PRESIDENT BILL CLINTON: Well, first of all, if you go all the way back to the early seventies, when we began to globalize the financial system without globalizing the economy, without any global economic and social supports--inequality has been increasing as finance gets more and more-- any country's economy and basic business and manufacturing gets less, it concentrates well at the top. That's been happening for forty years. In my second term is the only four-year period in that time where the bottom twenty percent of working people's incomes in percentage terms actually went up slightly more than the top twenty percent. But even then the top one percent did the best. And the middle class has been squeezed. In this-- the last eight years before President Obama took office, before the financial meltdown, forty-three percent of the benefits of the decade went to ten percent of the people. I mean ninety percent benefit went to ten percent, forty-three percent to the top one percent. So the middle class has been squeezed. And then we had this total collapse and people had their credit cards maxed out. They didn't have any savings. Any they could easily fall into poverty. Now the American peoples are trying to save more. They're trying to get back together. But when we come out of this, we have got to have a strategy for building a middle-class economy, which includes creating more jobs and you have to know where are they? They're in small business, manufacturing, and clean energy. Getting financing, where is the money? The banks have enough money to make-- well, they have 1.8 trillion dollars in cash reserves, so they can make in theory eighteen trillion dollars in loans. Corporations have 1.6 trillion dollars in their treasury. And then we've got to train people to do the jobs. There are just too many jobs where the skills mismatch is there. Then is second thing we have to do is to figure out how to deal with these crises that are killing the middle class. You've more than ten percent of the American people living in houses that are worth less than their mortgages, and lots of other problems. It's-- it-s-- we need a whole strategy to revive the middle class. And I-- I worry that we're living in a climate where there's a lot of name calling, a lot of labeling, a lot of, you know, bad mouth the government or bad mouth big business but people don't talk about what are we going to do to turn this around? We've got to get out of the immediate crisis we're in that started in 2008, and then we have to realize there is a long-term trend here that can only be overcome through education and the creation of more jobs and a-- and a more balanced economy in America.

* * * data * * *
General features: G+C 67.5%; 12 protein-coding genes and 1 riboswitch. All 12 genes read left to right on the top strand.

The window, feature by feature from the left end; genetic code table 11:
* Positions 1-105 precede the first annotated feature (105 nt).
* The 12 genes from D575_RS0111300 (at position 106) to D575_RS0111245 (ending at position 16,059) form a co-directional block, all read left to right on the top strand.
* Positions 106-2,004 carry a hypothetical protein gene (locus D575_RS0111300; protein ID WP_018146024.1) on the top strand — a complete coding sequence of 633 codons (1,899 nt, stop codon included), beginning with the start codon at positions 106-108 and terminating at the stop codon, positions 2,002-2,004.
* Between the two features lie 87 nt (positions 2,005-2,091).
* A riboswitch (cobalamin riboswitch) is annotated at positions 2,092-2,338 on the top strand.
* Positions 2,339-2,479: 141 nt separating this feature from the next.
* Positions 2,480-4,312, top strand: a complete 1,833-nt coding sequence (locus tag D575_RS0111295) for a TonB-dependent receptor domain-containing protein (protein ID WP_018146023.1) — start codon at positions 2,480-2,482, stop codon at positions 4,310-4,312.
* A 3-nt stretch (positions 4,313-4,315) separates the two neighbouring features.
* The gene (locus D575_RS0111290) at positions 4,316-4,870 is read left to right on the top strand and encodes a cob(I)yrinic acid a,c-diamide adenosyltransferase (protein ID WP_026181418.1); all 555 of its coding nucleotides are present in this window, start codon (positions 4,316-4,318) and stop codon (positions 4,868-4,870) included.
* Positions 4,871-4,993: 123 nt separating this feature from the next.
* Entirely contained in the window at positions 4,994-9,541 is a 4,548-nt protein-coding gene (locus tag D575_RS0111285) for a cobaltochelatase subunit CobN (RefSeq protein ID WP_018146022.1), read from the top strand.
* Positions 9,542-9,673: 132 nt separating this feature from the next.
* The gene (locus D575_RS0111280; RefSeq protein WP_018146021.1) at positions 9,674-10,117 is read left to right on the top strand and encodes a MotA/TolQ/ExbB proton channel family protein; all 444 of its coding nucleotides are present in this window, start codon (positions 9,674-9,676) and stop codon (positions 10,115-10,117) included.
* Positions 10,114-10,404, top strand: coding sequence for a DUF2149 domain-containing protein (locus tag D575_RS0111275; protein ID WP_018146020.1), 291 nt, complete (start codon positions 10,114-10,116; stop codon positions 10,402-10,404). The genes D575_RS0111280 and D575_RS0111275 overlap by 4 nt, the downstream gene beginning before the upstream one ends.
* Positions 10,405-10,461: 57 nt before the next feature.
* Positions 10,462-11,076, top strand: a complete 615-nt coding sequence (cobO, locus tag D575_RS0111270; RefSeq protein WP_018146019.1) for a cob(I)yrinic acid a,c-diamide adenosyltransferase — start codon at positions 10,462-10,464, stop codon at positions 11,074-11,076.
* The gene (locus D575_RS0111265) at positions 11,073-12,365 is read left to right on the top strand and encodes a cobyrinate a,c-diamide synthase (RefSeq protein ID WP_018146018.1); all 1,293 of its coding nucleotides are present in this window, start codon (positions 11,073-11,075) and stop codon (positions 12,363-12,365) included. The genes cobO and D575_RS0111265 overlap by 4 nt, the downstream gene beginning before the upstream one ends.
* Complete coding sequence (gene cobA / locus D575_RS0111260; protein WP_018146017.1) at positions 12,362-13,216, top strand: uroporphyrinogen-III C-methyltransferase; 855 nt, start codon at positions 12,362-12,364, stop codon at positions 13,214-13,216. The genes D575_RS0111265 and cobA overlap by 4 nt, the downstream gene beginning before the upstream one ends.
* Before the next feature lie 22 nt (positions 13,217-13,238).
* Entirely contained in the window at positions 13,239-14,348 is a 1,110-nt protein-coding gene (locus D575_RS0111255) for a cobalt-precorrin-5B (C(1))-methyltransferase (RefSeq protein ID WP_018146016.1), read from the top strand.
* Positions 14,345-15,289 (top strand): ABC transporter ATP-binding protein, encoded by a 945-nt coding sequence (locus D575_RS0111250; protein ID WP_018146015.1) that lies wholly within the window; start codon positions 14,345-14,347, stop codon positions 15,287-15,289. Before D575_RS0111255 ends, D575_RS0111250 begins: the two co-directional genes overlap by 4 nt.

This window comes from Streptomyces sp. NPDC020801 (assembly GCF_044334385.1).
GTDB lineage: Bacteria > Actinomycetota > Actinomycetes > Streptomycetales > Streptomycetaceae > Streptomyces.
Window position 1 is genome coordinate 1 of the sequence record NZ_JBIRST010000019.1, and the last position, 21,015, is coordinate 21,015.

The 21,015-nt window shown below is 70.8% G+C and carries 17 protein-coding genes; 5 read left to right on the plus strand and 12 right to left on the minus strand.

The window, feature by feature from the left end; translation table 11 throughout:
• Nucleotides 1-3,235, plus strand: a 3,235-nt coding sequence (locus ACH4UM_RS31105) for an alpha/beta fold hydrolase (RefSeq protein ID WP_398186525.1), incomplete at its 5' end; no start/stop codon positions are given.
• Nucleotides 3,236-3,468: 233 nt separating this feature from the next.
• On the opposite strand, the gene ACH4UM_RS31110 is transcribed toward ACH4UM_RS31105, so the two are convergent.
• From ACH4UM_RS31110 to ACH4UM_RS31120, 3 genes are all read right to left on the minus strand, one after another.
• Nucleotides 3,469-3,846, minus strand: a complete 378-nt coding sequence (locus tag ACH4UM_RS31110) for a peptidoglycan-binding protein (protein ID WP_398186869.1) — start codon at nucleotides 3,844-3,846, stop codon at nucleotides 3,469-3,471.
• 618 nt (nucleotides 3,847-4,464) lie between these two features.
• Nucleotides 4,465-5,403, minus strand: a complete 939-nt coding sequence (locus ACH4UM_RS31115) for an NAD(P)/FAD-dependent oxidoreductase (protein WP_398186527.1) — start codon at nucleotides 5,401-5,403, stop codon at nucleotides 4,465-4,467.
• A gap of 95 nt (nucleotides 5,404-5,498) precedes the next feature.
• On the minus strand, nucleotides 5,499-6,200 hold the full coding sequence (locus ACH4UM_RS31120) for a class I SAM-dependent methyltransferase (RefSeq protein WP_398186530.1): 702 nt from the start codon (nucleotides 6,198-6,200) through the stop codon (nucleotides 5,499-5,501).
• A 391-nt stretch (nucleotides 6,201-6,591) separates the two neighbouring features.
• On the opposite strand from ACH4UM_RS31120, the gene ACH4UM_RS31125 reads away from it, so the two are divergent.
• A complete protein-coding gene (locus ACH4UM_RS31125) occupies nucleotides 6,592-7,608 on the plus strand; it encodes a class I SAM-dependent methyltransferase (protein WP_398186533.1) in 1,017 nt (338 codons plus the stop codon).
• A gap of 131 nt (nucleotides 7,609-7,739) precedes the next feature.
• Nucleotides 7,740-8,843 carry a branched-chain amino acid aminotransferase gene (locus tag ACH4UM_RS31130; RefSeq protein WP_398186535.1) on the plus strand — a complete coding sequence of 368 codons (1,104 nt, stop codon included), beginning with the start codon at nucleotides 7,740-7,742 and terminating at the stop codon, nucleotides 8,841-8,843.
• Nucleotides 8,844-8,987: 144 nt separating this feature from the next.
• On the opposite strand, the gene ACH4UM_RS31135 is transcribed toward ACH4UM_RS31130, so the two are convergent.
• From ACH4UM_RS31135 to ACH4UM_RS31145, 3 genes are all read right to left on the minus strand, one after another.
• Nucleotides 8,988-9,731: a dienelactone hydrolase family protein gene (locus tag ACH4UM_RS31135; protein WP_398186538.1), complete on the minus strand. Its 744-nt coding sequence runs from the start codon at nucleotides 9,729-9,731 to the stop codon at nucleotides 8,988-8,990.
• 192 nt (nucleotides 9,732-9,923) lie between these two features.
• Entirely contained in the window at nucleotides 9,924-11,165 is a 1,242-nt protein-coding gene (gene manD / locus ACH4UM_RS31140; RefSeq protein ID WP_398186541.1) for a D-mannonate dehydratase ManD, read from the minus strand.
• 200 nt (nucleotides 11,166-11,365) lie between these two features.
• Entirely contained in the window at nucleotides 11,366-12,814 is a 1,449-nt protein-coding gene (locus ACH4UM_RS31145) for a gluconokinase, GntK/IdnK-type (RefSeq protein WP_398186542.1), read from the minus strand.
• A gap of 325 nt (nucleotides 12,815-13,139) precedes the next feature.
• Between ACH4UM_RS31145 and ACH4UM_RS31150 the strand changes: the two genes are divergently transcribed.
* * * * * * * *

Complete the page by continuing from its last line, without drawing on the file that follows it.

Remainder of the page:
BOB SCHIEFFER: All right. I want to-- I'm going to ask you a little bit more about that in a minute. But I-- I do want to talk about some of the-- the politics of the moment right now. And this is this whole Tea Party thing that's going on. It-- it's sort of the right end of what you have talked about kind of this general frustration and anxiety out there in the country. But what do you make of it? Some Democrats say it's a civil war going on in the Republican Party. Some Democrats think it's a good thing for Democrats. What's your take on it?
PRESIDENT BILL CLINTON: I'm not sure it's going to be a good thing for Democrats yet. We don't know. I-- I think that-- first of all, the Tea Party insurrection, if you will, that you see in these Republican primaries reflects the feeling of a lot of Americans that they're getting the shaft. That the people who-- who caused these problems--first of all, the-- the banks that were responsible for financial meltdown, they've gotten well again. And, everybody's got money again who's in that business, but ordinary people don't. Then they think the government that didn't exercise appropriate oversight. Everybody, they've still got a job and health insurance and can make a home mortgage payment and can send their kids to college and they can't. So there is a general revolt against bigness, which in the case of the Republicans is always directed more against the government than the private sector. It's totally understandable. The thing that bothers me about the Tea Party movement is two things. Number one, according to the profiles and the studies that have been done, it's being bank rolled by people who want to weaken the government, so that there will be even more account-- unaccounted for private concentration of power. And that's what got it us in the mess we're in the first place. And the second thing that bothers me is that it's hard to know where they stand on these specific issues. Do they want to repeal the Financial Oversight Bill? Do they want to repeal rather than reform the health care thing? Do they really want to repeal the student loan reform bill at a time when we've fallen from first to twelfth, in the world, in the percentage of our people with college degrees and it's really important to the economy? And this student loan reform for the first time allows everyone to pay their loans back as a percentage of their income. We need-- I don't know where they stand, but I get why they're popular.
BOB SCHIEFFER: I-- I would also bring up that it's not just in the Republican Party that there is some dissatisfaction.
PRESIDENT BILL CLINTON: No.